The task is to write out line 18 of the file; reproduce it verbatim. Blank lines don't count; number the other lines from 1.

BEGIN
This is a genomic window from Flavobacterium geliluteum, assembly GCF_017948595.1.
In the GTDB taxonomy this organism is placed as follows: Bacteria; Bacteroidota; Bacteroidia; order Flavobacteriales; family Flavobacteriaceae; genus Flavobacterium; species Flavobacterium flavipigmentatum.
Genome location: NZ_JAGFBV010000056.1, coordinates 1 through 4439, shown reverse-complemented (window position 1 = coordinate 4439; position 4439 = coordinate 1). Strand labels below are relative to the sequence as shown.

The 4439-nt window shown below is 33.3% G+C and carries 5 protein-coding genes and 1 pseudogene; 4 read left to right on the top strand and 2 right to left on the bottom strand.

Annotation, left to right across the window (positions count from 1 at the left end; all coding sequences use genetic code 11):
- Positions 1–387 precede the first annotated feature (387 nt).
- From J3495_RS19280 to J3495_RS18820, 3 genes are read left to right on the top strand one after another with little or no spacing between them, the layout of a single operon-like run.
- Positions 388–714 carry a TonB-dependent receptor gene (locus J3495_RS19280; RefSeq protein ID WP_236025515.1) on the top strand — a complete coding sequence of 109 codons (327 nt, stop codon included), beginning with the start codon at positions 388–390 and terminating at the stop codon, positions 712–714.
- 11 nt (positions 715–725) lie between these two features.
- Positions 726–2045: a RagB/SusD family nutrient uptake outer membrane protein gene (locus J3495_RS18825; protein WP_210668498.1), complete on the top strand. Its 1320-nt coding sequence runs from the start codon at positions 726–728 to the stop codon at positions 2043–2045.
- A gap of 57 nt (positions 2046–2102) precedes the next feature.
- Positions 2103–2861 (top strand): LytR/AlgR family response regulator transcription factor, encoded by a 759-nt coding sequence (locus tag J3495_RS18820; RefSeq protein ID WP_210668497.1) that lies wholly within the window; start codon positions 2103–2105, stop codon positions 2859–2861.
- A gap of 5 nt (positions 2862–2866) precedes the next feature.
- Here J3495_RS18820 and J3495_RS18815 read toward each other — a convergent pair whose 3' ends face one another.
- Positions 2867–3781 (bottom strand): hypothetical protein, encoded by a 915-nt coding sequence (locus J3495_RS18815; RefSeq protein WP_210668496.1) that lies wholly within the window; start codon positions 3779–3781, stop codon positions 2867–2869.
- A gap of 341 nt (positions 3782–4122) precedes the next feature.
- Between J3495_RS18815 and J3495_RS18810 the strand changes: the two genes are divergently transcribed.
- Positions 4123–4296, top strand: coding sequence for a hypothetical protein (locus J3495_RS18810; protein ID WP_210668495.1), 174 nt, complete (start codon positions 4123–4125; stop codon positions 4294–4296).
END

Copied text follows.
- Positions 4123–4296, top strand: coding sequence for a hypothetical protein (locus J3495_RS18810; protein ID WP_210668495.1), 174 nt, complete (start codon positions 4123–4125; stop codon positions 4294–4296).